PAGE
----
Another case of illegal downing of significant trees in Portola Valley, this time on private land and out of sight of the public and neighbors, came before the town's Architectural & Site Control Commission (ASCC) in January.
The case involved 19 trees, mostly bay laurels, on the grounds of the Villa Lauriston estate at 5050 Alpine Road, according to an ASCC staff report.
The trees were located in secluded Jones Gulch, but on a fairly steep slope that drains into an area potentially populated by two designated at-risk animals: the dusky-footed wood rat and the California red-legged frog. The risk to these species brings into the case the California Department of Fish and Wildlife, the U.S. Fish & Wildlife Service and the U.S. Army Corps of Engineers.
In a similar case about a year ago involving 18 trees on a highly visible stretch of public land, the Town Council clamped down on the owner of 18 Redberry Ridge with a site-development ban, a hefty fine, and a replanting program.
This time, the town is going with an erosion-control and replanting program. It was significant that the property owner reported the violation and that the site is hidden and on private land, said Deputy Town Planner Karen Kristiansson.
Representatives of the property owner told Portola Valley staff about it on Oct. 30, the report says. Along with the bay laurels, a species that can harbor microbes that transmit sudden oak death (SOD), the downed trees included two buckeyes, three redwoods, and one big-leaf maple, all on about an acre of land.
A landscaping company hired by the property owner was maintaining the site, Ms. Kristiansson told the Almanac. The owner of Villa Lauriston does not live there, she said. The town has been communicating with Monte Leon LLC on Bryant Street in Palo Alto.
An arborist concluded that most of the trees were in poor health, the staff report says. Emergency erosion control began in mid-November.
The town's municipal code categorizes trees by species; many become significant when their diameters reach 11.5 inches. Cutting a significant tree without first obtaining a permit can result in a code violation being attached to the property, which then prohibits all site development work there until the violation is rectified to the satisfaction of town officials.
The property owner is taking responsibility for not obtaining a permit and has been "very cooperative and is moving ahead as quickly as he can to correct the situation," Ms. Kristiansson said. Site development is restricted pending success of a replanting program, she said.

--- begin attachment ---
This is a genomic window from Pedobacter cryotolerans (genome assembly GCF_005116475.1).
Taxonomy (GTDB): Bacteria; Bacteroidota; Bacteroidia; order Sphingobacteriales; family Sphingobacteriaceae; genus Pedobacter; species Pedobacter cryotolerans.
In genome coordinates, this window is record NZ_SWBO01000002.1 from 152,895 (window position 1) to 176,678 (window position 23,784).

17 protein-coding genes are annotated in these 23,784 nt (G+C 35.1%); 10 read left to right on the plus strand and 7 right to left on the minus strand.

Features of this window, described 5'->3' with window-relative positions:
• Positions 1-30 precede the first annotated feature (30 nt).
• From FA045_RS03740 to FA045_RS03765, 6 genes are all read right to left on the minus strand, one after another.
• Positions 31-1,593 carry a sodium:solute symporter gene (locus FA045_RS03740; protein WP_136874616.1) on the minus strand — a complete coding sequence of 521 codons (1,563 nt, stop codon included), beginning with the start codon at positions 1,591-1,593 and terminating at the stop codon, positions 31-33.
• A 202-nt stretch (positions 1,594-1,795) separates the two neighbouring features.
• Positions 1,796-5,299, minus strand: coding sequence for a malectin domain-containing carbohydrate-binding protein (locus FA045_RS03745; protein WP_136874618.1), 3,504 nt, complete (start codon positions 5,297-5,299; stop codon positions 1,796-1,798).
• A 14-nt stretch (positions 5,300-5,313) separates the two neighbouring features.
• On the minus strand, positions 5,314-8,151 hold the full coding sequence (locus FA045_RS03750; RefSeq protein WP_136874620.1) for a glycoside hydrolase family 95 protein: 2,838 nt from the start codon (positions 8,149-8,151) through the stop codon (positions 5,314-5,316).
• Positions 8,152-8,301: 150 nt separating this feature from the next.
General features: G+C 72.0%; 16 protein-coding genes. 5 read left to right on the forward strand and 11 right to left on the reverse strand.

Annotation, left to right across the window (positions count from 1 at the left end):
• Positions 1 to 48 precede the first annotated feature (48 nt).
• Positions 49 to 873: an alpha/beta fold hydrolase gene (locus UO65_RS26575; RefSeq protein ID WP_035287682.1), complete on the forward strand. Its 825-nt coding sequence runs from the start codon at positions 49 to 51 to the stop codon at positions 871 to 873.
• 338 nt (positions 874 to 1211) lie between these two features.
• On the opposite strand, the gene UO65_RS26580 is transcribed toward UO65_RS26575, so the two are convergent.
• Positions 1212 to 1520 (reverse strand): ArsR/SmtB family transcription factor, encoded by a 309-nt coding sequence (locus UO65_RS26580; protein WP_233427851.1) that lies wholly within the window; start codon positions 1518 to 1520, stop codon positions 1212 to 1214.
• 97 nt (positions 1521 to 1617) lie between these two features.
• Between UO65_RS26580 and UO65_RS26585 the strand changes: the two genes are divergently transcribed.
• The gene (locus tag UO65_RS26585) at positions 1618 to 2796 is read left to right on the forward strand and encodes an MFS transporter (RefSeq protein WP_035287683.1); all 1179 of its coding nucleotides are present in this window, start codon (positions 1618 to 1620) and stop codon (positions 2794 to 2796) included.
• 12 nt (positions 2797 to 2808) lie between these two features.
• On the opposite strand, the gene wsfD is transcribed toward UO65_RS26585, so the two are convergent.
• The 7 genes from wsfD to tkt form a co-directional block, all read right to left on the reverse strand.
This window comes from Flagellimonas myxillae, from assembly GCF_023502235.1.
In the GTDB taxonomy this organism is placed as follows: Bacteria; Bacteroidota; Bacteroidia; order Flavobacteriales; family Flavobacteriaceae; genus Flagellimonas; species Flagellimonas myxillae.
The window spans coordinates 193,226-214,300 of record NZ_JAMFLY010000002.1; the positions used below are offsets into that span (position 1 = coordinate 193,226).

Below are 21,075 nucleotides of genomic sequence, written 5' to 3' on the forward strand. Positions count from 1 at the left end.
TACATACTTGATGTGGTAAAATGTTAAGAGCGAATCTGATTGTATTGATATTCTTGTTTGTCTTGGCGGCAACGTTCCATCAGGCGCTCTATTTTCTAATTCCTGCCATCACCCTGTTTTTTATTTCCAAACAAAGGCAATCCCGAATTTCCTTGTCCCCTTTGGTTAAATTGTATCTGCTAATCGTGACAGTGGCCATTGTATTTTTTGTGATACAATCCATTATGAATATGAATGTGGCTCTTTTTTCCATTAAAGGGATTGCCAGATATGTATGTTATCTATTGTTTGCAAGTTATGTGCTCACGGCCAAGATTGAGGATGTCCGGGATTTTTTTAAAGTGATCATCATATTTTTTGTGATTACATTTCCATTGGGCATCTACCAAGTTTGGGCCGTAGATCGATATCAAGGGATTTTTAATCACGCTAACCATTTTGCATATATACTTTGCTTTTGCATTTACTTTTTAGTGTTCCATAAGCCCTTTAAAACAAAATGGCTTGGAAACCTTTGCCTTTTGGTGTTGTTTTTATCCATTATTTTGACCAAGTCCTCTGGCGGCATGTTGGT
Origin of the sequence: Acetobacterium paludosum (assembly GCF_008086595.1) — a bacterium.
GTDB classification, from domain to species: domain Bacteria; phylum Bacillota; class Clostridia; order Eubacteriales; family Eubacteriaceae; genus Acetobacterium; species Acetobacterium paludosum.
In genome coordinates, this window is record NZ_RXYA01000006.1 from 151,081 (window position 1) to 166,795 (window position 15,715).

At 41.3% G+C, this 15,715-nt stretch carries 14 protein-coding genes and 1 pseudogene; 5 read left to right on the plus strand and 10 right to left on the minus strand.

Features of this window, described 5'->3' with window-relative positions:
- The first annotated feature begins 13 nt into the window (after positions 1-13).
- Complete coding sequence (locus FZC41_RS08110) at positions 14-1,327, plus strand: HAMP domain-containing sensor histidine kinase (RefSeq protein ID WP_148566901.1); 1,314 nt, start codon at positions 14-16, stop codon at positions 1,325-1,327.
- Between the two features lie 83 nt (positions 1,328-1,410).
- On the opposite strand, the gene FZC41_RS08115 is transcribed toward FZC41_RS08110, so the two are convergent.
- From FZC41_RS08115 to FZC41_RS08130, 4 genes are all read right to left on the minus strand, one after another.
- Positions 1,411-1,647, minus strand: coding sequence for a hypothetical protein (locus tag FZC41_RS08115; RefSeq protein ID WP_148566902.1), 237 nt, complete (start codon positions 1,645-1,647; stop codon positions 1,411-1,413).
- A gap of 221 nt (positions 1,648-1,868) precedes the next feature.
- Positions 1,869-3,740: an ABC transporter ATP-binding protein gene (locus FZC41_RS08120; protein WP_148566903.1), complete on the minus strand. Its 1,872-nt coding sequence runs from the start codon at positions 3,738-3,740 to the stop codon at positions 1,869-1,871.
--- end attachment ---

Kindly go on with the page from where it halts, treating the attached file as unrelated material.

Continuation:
From little acorns
Along with erosion control, the remedies include adding about 300 plants with temporary irrigation. The owner is required to monitor progress for three to five years and must check in with the ASCC periodically. Asked how much all this would cost, Ms. Kristiansson replied: "I'm certain we're into six figures."
The new trees will include oaks and a few redwoods. The oaks would be starting from scratch as acorns rather than even very young trees. Acorns, as they grow, will accommodate themselves to the steep slope, something that would be much more difficult for trees "of any size," Ms. Kristiansson said.
The five-member ASCC approved the remedies on a unanimous vote on Jan. 9.
In the Redberry Ridge case in January 2013, some of the trees were located on public land visible from across the valley. After negotiations with property owner David L. Douglass, the Town Council assessed him a $75,000 fine and ordered a $150,000 remediation plan that included about a dozen new oaks.
The mansion at Villa Lauriston was the work of medicinal-herbs entrepreneur Herbert Law, who built it early in the 20th century. It went up for auction in April 2013 with starting bids at $8.88 million, auctioneer Guy Masters told the Almanac at the time. It sold in 2013 for $13 million, according to Mr. Master's website.
The Lauriston estate comprised hundreds of acres, that size perhaps signified by the location of its gatehouse -- the black stone tower at 451 Portola Road.